The Wilmington Miracle Field: From Vision to Reality
Associate Professor, Dan Johnson's vision of a Miracle Field in Wilmington was one filled with conviction, passion and dedication.
Johnson's moment of realization came while his son and he visited the Miracle Field location in Myrtle Beach, S.C., the second one ever built. Walking around the field that day made him think about the kids he worked with in Wilmington, and he knew it was something he was supposed to do.
Johnson said it was a long, difficult process: from convincing sponsors it was a good idea to the construction of the field. "You just have to talk to people," he said. "You have no resources whatsoever, and you have nothing to go on."
The project was set back a year and a half by the recession of 2008, and during that time no one would talk to him about money.
"It was really a project against all odds," Johnson said. "But we just didn't quit."
In the end, perseverance proved worthwhile. Johnson started a nonprofit, found some sponsors and started a board and a campaign.
Currently, there are 300 Miracle Fields around the world, devoted almost entirely to playing baseball. Johnson said they looked at it from a university standpoint, and the idea of spending a million dollars to only play baseball was not a good use of resources.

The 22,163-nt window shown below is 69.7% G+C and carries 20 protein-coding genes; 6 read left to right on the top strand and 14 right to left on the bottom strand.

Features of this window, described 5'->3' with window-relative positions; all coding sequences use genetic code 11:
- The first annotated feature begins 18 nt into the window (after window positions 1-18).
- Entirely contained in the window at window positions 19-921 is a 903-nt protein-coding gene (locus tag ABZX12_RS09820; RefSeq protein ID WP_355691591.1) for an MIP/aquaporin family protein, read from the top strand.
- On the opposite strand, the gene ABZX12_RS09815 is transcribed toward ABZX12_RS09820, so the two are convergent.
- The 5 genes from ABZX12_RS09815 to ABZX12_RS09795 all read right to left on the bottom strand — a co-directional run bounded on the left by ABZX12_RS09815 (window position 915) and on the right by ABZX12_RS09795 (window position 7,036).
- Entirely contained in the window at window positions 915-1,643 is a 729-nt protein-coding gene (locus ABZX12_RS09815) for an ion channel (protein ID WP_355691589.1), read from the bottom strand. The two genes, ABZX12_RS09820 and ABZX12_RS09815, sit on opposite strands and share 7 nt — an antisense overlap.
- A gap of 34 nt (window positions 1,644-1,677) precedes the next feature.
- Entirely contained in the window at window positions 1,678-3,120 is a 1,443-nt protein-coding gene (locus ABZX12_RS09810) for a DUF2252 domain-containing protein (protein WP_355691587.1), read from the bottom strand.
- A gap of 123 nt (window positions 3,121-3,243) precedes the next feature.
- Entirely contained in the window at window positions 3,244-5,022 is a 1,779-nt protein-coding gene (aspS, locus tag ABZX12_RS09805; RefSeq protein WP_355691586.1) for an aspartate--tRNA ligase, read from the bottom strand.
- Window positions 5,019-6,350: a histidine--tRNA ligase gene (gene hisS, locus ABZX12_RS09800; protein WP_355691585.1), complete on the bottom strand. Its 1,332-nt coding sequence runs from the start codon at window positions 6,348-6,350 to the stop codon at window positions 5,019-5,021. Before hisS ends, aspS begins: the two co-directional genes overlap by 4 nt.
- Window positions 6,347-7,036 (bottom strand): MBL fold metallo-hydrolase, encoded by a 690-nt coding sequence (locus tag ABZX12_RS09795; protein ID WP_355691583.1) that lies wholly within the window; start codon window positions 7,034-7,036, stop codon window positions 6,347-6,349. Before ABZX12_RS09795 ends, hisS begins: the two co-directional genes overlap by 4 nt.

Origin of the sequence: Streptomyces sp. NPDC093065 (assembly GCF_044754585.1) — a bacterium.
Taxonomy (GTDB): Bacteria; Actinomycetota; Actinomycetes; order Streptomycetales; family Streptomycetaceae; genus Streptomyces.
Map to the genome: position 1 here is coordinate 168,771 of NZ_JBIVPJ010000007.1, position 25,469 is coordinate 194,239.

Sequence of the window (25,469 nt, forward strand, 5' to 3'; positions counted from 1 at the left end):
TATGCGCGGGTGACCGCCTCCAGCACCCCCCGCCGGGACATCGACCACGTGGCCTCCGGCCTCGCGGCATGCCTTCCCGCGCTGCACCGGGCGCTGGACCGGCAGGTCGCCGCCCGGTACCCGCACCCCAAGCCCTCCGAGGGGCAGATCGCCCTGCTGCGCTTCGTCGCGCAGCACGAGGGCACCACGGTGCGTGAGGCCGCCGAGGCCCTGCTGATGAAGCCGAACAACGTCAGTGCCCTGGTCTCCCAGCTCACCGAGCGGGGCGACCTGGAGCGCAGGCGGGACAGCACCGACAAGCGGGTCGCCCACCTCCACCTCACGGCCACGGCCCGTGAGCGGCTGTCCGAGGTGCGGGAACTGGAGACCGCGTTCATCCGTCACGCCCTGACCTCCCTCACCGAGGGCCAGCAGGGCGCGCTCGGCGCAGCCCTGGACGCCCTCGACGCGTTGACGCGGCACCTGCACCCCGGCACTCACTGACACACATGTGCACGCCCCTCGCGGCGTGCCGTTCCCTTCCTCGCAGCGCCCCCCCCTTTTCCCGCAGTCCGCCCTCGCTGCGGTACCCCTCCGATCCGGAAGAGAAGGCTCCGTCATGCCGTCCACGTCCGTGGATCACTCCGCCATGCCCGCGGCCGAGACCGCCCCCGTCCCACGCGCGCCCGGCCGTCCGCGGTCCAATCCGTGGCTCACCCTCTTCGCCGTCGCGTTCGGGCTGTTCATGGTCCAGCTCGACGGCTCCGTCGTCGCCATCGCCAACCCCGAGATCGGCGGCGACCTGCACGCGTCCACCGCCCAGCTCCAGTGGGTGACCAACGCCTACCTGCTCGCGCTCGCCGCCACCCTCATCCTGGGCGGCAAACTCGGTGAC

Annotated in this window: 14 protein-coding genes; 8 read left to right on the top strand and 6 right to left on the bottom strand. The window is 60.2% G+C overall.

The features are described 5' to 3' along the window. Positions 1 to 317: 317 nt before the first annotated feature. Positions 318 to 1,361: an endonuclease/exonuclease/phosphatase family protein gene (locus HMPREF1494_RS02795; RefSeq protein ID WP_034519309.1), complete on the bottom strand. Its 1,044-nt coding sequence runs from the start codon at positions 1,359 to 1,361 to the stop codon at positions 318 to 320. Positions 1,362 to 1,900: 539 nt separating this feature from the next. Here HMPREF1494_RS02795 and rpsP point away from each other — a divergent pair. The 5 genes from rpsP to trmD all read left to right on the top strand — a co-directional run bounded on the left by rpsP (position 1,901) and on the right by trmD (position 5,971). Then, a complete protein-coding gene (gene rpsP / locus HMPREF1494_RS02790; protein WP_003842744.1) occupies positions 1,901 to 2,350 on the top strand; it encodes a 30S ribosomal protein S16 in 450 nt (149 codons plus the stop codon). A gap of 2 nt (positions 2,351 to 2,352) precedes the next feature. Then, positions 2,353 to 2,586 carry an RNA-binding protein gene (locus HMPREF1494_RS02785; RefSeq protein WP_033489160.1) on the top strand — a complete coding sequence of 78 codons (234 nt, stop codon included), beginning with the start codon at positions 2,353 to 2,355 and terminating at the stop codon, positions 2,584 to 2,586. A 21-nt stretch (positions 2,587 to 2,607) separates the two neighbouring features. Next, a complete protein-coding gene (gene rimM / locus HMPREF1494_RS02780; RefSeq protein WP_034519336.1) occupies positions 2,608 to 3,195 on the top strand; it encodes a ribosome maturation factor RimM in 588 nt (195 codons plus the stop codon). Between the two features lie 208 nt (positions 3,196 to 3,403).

The Miracle Field of Wilmington is 33,000 square feet, in comparison to the average 12,000 feet of other fields, and the playground is equally as big.
Johnson said they came up with hundreds of thousands of extra dollars to have the surface of the playground made out of rubber and wide enough for wheelchairs.
"We're the go to," Johnson said. "If you want to see how to do it big, this is where you go."
Currently, the field is being used to play baseball and soccer. On March 17, the first-ever research project will begin, consisting of a six-week program on fitness and movement for older people with disabilities who live in group homes.
"It's a lab," Johnson said. Beyond its size, that's the other factor that makes the field unique.
In recent months, the field has attracted attention from the School of Nursing and the School of Social Work, interested in how they can get their students involved in the programs.
He anticipates a busy future, open to the possibilities of collaborations with psychology, criminal justice, education and more.
"It's like endless potential," he said.
The most rewarding aspect has been the families and players. He recounts to a time when the father of a participant pointed to her on the field and said, "This is the only hour of the week she has no troubles."
For Johnson, the field is a place of great hope. It's a place that creates opportunities for disabled people from ages three to 100 who otherwise wouldn't have opportunity.
"It's very meaningful that you could change someone's health and quality of life," he said. "That's a good thing."